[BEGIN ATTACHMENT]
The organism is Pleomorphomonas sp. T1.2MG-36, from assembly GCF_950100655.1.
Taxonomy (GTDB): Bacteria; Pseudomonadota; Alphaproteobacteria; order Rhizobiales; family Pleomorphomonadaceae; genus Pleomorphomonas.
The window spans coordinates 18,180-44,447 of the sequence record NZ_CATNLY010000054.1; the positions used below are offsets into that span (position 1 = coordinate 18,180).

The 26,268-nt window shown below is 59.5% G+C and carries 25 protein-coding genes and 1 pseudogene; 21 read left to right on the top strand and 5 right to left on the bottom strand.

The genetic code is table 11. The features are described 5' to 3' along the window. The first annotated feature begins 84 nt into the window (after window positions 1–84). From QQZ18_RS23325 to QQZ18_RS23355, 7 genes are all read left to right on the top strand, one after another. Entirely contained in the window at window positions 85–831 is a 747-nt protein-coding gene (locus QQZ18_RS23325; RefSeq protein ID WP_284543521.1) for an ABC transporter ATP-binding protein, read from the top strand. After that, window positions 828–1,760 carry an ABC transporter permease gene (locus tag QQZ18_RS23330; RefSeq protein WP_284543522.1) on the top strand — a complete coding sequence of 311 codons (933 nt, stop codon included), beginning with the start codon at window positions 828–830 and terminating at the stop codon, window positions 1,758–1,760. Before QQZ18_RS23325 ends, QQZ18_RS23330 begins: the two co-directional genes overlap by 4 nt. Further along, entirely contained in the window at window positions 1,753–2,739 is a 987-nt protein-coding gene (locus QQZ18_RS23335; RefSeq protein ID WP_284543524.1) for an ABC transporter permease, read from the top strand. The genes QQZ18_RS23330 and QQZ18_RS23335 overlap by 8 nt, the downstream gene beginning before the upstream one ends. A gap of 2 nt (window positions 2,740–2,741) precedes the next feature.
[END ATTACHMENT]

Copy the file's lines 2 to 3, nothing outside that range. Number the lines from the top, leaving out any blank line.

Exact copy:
Taxonomy (GTDB): Bacteria; Pseudomonadota; Alphaproteobacteria; order Rhizobiales; family Pleomorphomonadaceae; genus Pleomorphomonas.
The window spans coordinates 18,180-44,447 of the sequence record NZ_CATNLY010000054.1; the positions used below are offsets into that span (position 1 = coordinate 18,180).